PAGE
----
Credits: 3

Students must be admitted to the certificate program in order to participate in the course.

Distribution: Certificate, Graduate, Hybrid

Fall I

IDP-775 introduces students to the design, planning, and implementation of community development projects with Deaf, DeafBlind, Hard of Hearing people, signed language communities, and people with disabilities with a focus on disaster and humanitarian contexts. Theoretical frameworks address the nature of social change in societies around the world, the interrelationship between inequitable social conditions and efforts such conditions, and the value of local constituencies’ involvement in shaping change. Students will develop essential skills for designing projects, as well as training in collaborative team-building and facilitation of projects that are sensitive to local communities’ viewpoints, social interests, and leadership in local and international development networks.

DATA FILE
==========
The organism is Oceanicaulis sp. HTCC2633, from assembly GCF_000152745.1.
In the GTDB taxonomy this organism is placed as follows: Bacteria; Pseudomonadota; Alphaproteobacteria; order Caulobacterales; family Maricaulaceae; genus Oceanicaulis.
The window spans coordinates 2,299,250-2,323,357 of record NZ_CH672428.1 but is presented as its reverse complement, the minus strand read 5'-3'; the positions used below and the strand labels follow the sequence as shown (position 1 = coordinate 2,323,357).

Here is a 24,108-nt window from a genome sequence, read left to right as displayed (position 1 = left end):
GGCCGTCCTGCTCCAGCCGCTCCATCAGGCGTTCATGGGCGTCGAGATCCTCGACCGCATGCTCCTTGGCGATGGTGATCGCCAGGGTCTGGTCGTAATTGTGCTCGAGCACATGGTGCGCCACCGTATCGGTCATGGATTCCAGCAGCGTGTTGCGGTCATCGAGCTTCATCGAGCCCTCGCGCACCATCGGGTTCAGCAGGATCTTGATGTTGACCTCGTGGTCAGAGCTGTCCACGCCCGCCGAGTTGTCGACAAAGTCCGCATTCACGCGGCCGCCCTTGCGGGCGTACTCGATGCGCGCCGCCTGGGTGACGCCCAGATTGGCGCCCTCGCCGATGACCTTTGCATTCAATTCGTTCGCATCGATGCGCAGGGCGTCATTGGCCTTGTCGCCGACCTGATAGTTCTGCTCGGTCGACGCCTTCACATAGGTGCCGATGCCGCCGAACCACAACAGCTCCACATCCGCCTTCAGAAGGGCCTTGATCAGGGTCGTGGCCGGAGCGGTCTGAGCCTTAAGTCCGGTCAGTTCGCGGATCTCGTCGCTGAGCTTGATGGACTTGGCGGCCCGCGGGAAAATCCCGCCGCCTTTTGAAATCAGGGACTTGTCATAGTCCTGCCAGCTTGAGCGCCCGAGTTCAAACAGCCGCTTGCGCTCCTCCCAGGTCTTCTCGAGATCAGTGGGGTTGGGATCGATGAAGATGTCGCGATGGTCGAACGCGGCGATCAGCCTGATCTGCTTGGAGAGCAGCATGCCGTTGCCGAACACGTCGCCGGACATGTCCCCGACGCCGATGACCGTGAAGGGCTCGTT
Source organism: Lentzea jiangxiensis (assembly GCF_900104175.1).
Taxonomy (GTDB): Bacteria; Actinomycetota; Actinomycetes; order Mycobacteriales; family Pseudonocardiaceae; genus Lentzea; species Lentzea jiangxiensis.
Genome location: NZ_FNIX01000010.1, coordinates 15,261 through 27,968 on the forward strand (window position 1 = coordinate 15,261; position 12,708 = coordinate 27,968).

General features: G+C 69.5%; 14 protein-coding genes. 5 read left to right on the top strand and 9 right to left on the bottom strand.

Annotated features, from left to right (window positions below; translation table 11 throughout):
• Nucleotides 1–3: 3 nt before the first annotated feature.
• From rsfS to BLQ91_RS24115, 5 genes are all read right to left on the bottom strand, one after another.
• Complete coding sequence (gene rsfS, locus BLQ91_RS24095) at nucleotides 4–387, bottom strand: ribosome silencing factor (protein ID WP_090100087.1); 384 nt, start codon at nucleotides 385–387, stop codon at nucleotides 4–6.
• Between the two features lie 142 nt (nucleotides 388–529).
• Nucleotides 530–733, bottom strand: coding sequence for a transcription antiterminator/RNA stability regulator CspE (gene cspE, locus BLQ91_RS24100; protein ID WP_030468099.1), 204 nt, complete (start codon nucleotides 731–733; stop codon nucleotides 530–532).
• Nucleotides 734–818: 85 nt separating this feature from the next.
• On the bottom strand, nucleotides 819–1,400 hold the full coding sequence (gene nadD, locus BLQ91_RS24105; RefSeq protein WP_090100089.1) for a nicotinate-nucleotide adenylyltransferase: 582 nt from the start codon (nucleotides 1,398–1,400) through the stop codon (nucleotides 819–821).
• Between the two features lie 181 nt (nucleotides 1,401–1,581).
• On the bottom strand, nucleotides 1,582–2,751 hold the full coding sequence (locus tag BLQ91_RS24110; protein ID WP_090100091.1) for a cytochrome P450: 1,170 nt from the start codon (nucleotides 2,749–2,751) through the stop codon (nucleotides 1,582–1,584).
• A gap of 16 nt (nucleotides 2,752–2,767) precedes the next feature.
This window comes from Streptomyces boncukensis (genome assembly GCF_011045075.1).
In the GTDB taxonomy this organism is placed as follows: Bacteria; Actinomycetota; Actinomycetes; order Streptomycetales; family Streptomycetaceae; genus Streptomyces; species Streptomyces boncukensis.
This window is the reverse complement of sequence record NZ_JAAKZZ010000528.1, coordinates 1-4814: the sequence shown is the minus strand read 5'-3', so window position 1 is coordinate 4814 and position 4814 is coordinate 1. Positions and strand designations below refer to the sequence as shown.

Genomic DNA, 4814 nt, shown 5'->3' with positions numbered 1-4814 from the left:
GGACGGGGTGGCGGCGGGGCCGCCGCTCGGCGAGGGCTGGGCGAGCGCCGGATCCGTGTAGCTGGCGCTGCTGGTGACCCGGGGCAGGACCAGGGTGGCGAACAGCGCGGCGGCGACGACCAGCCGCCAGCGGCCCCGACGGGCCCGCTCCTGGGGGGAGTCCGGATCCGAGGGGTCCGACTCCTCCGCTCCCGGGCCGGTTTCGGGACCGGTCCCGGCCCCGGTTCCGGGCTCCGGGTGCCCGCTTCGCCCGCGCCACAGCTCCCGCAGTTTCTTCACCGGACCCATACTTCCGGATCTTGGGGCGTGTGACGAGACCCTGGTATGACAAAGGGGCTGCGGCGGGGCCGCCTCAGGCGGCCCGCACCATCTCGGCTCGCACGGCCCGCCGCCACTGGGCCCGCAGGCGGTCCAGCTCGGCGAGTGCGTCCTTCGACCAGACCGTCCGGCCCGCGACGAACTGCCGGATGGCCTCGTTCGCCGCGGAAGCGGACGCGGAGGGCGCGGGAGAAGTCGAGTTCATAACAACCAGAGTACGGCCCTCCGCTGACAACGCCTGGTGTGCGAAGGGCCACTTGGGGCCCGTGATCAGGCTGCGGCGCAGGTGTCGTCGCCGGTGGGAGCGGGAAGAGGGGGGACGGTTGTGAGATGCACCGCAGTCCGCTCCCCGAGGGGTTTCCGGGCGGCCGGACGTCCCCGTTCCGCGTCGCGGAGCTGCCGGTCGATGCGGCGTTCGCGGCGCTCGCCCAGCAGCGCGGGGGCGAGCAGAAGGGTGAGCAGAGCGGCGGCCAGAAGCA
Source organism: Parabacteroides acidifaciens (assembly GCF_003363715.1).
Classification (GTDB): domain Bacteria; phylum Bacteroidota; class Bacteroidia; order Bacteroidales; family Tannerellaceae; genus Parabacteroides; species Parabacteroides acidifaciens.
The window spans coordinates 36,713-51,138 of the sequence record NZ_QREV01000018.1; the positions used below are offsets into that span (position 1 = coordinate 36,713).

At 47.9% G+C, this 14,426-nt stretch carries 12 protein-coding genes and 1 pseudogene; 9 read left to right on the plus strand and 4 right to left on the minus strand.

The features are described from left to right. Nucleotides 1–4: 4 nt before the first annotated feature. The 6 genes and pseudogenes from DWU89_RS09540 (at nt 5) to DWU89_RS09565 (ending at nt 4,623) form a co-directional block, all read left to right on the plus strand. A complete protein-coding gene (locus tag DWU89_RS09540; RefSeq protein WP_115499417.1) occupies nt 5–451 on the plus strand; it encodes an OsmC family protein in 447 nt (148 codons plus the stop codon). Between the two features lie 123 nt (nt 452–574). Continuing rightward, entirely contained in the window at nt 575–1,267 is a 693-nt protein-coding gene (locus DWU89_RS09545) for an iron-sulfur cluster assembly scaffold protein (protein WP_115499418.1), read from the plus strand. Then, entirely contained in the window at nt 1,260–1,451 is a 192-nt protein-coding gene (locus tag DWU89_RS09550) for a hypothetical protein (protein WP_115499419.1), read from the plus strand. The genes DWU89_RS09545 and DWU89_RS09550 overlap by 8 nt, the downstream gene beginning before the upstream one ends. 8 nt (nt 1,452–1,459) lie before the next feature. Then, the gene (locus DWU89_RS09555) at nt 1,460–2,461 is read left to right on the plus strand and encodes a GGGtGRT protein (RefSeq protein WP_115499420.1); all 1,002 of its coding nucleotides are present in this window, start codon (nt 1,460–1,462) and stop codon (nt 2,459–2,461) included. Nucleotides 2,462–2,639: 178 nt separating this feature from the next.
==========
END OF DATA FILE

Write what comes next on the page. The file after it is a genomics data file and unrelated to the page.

Credits: 3

Prerequisites: Current enrollment in the International Development Masters of Arts Program; or permission of instructor

Distribution: Graduate, Masters

This concentration course, taken in the second year, focuses on human behavior and the social environment of deaf and hard of hearing populations. The course looks at the complex interplay of psychosocial, system, and ecological forces in the life cycle development of individuals who experience deafness. The course explores forces of oppression and political and economic influences that impact the behavior, adaptation, and functioning of deaf and hard of hearing people.